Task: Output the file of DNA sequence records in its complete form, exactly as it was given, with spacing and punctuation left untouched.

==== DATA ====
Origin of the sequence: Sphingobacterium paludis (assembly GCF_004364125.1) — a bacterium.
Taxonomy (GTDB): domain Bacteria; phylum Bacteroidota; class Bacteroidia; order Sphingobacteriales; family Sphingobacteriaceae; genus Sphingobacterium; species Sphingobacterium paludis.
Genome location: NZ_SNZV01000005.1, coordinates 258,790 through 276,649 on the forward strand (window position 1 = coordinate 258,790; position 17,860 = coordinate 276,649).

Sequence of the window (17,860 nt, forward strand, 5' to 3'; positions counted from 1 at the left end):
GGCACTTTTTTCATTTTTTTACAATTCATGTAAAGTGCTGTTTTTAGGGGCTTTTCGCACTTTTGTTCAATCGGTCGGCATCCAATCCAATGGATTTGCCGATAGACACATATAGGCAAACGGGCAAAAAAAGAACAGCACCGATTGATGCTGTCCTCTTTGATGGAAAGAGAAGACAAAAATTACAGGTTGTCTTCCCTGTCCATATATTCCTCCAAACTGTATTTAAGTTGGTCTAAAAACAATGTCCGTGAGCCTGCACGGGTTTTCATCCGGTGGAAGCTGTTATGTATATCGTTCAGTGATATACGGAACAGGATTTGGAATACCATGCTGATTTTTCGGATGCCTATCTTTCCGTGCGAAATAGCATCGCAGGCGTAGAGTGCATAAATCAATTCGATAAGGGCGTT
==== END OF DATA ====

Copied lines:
Origin of the sequence: Sphingobacterium paludis (assembly GCF_004364125.1) — a bacterium.
Taxonomy (GTDB): domain Bacteria; phylum Bacteroidota; class Bacteroidia; order Sphingobacteriales; family Sphingobacteriaceae; genus Sphingobacterium; species Sphingobacterium paludis.
Genome location: NZ_SNZV01000005.1, coordinates 258,790 through 276,649 on the forward strand (window position 1 = coordinate 258,790; position 17,860 = coordinate 276,649).

Sequence of the window (17,860 nt, forward strand, 5' to 3'; positions counted from 1 at the left end):
GGCACTTTTTTCATTTTTTTACAATTCATGTAAAGTGCTGTTTTTAGGGGCTTTTCGCACTTTTGTTCAATCGGTCGGCATCCAATCCAATGGATTTGCCGATAGACACATATAGGCAAACGGGCAAAAAAAGAACAGCACCGATTGATGCTGTCCTCTTTGATGGAAAGAGAAGACAAAAATTACAGGTTGTCTTCCCTGTCCATATATTCCTCCAAACTGTATTTAAGTTGGTCTAAAAACAATGTCCGTGAGCCTGCACGGGTTTTCATCCGGTGGAAGCTGTTATGTATATCGTTCAGTGATATACGGAACAGGATTTGGAATACCATGCTGATTTTTCGGATGCCTATCTTTCCGTGCGAAATAGCATCGCAGGCGTAGAGTGCATAAATCAATTCGATAAGGGCGTT